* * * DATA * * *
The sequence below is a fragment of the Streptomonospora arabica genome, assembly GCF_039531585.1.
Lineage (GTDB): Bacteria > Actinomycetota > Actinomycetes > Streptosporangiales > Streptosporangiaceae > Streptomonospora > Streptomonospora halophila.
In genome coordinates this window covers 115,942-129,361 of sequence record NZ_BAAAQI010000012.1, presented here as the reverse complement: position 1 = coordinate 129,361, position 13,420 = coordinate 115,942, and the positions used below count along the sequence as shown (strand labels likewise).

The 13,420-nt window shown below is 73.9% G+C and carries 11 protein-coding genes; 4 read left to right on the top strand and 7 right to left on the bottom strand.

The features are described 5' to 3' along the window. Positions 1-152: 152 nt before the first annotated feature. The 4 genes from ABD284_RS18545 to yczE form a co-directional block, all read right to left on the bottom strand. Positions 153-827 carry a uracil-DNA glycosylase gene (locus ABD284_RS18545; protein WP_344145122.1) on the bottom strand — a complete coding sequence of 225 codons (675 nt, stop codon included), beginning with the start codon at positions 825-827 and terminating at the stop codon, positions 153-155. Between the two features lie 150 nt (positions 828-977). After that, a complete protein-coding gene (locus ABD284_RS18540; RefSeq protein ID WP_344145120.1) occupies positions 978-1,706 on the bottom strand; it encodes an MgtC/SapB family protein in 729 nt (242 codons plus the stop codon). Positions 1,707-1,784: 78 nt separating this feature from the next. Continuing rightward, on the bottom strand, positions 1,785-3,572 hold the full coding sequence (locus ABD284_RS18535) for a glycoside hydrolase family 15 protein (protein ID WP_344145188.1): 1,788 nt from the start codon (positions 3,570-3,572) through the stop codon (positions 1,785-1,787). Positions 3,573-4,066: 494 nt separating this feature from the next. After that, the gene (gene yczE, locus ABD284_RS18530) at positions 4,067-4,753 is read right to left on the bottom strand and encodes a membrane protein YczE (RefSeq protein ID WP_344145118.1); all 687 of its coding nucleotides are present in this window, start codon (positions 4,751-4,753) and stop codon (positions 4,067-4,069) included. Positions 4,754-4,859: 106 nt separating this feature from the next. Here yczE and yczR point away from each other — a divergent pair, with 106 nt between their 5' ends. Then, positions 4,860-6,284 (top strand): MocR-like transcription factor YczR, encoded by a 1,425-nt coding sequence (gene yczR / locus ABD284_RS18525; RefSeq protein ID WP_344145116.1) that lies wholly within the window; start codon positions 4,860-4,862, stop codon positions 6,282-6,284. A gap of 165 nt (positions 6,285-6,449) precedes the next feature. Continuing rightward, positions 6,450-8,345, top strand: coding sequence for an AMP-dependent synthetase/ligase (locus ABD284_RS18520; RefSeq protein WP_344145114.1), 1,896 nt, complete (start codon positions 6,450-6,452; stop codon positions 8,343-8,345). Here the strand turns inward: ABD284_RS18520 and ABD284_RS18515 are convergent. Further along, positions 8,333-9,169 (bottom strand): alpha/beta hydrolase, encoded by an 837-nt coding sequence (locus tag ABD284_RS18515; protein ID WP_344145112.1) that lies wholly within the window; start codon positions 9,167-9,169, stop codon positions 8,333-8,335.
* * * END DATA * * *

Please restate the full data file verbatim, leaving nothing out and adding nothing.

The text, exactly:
The sequence below is a fragment of the Streptomonospora arabica genome, assembly GCF_039531585.1.
Lineage (GTDB): Bacteria > Actinomycetota > Actinomycetes > Streptosporangiales > Streptosporangiaceae > Streptomonospora > Streptomonospora halophila.
In genome coordinates this window covers 115,942-129,361 of sequence record NZ_BAAAQI010000012.1, presented here as the reverse complement: position 1 = coordinate 129,361, position 13,420 = coordinate 115,942, and the positions used below count along the sequence as shown (strand labels likewise).

The 13,420-nt window shown below is 73.9% G+C and carries 11 protein-coding genes; 4 read left to right on the top strand and 7 right to left on the bottom strand.

The features are described 5' to 3' along the window. Positions 1-152: 152 nt before the first annotated feature. The 4 genes from ABD284_RS18545 to yczE form a co-directional block, all read right to left on the bottom strand. Positions 153-827 carry a uracil-DNA glycosylase gene (locus ABD284_RS18545; protein WP_344145122.1) on the bottom strand — a complete coding sequence of 225 codons (675 nt, stop codon included), beginning with the start codon at positions 825-827 and terminating at the stop codon, positions 153-155. Between the two features lie 150 nt (positions 828-977). After that, a complete protein-coding gene (locus ABD284_RS18540; RefSeq protein ID WP_344145120.1) occupies positions 978-1,706 on the bottom strand; it encodes an MgtC/SapB family protein in 729 nt (242 codons plus the stop codon). Positions 1,707-1,784: 78 nt separating this feature from the next. Continuing rightward, on the bottom strand, positions 1,785-3,572 hold the full coding sequence (locus ABD284_RS18535) for a glycoside hydrolase family 15 protein (protein ID WP_344145188.1): 1,788 nt from the start codon (positions 3,570-3,572) through the stop codon (positions 1,785-1,787). Positions 3,573-4,066: 494 nt separating this feature from the next. After that, the gene (gene yczE, locus ABD284_RS18530) at positions 4,067-4,753 is read right to left on the bottom strand and encodes a membrane protein YczE (RefSeq protein ID WP_344145118.1); all 687 of its coding nucleotides are present in this window, start codon (positions 4,751-4,753) and stop codon (positions 4,067-4,069) included. Positions 4,754-4,859: 106 nt separating this feature from the next. Here yczE and yczR point away from each other — a divergent pair, with 106 nt between their 5' ends. Then, positions 4,860-6,284 (top strand): MocR-like transcription factor YczR, encoded by a 1,425-nt coding sequence (gene yczR / locus ABD284_RS18525; RefSeq protein ID WP_344145116.1) that lies wholly within the window; start codon positions 4,860-4,862, stop codon positions 6,282-6,284. A gap of 165 nt (positions 6,285-6,449) precedes the next feature. Continuing rightward, positions 6,450-8,345, top strand: coding sequence for an AMP-dependent synthetase/ligase (locus ABD284_RS18520; RefSeq protein WP_344145114.1), 1,896 nt, complete (start codon positions 6,450-6,452; stop codon positions 8,343-8,345). Here the strand turns inward: ABD284_RS18520 and ABD284_RS18515 are convergent. Further along, positions 8,333-9,169 (bottom strand): alpha/beta hydrolase, encoded by an 837-nt coding sequence (locus tag ABD284_RS18515; protein ID WP_344145112.1) that lies wholly within the window; start codon positions 9,167-9,169, stop codon positions 8,333-8,335.